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Groups: 'Harmful' Effects of Tenn. Coal Mines to Be Reviewed

A coalition of environmental and community groups won an agreement this month to help protect two species of fish from mining pollution in the streams of Tennessee. SOCM logo

On Jan. 19, a federal judge approved a settlement that calls on the Office of Surface Mining (OSM) and the U.S. Fish and Wildlife Service to comply with the Endangered Species Act. Under the agreement, the two agencies must consider how pollution from three mining operations affects the endangered Cumberland darter and the threatened blackside dace, the coalition said in a statement.

The settlement focuses on the impact of pollution from National Coal’s Zeb Mountain Mine, Davis Creek Energy’s Mine Area 5 and Middlesboro Mining’s Sterling & Strays mine, according to the statement.

“From day one in our efforts to stop mining on Zeb Mountain, we have been concerned about the streams and the animals that live in them, and believed that science backed us up,” Cathie Bird, a member of the Statewide Organizing for Community eMpowerment (SOCM), said. “This settlement, to me, is more than about winning a case. It’s about affirming the rights of people and wildlife to clean water.”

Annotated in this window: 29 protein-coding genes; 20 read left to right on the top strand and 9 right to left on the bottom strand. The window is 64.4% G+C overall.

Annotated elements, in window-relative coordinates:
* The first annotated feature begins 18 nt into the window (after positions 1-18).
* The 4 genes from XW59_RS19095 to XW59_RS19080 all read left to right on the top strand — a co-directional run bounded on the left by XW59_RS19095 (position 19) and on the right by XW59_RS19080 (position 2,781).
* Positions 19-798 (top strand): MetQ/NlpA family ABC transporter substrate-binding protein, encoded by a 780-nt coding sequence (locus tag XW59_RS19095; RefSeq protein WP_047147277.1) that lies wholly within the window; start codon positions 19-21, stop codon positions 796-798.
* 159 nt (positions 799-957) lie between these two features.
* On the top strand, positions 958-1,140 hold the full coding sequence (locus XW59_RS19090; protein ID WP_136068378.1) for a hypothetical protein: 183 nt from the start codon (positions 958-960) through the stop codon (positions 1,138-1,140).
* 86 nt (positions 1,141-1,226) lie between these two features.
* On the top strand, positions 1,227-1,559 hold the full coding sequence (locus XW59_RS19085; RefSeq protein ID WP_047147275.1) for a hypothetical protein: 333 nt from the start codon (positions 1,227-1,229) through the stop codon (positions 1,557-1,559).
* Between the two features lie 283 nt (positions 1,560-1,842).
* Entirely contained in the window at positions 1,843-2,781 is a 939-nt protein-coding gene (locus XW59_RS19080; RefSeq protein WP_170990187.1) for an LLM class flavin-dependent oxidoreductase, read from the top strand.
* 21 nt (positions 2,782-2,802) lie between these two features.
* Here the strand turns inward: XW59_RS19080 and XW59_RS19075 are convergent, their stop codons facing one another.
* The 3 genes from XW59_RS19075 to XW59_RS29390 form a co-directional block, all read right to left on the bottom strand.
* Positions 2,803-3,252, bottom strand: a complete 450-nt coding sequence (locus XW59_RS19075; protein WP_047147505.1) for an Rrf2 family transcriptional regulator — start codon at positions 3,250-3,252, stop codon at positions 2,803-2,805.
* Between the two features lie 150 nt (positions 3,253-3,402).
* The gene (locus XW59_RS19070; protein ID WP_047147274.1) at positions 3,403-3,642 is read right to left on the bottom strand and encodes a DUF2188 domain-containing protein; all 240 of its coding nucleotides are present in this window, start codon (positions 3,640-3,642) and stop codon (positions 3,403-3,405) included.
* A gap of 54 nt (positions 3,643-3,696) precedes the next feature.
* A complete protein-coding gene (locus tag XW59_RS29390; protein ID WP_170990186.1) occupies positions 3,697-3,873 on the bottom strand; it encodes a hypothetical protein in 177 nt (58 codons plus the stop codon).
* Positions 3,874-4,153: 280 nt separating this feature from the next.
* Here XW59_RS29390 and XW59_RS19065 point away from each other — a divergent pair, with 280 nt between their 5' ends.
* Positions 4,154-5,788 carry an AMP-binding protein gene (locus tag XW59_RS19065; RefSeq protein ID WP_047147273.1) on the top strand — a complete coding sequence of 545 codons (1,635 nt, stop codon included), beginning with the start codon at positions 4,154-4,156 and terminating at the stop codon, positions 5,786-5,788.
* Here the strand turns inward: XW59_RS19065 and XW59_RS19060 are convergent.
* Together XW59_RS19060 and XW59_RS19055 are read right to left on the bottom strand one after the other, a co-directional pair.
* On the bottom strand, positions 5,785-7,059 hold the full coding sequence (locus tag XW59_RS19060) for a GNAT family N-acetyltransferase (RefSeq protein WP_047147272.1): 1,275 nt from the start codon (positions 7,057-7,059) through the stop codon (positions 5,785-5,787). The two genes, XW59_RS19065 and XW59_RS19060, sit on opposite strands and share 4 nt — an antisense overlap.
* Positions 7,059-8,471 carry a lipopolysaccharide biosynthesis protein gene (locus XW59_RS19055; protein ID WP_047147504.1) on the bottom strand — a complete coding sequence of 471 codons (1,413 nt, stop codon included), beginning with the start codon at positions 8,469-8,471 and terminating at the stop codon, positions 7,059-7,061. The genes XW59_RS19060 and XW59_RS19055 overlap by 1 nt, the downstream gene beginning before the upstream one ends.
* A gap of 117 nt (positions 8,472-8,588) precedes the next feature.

Going forward, the groups said they will work to ensure that future coal mining permit requests comply with the Endangered Species Act.

“For too long, regulators have been reluctant to consider the full costs to people and the environment of coal mining in Tennessee,” Tennessee Clean Water Network executive director Renee Hoyos added.

“We have lost fish species and water quality has degraded to the point that very little can live in these streams. We are glad to have a resolution to this problem and look forward to working with OSM and US FWS on better permitting in the future.”

The coalition also includes the Defenders of Wildlife and the Sierra Club.

SOCM – Statewide Organizing for Community eMpowerment – is a member-run organization that encourages civic involvement and collective action so that the people of Tennessee have a greater voice in determining their future. 


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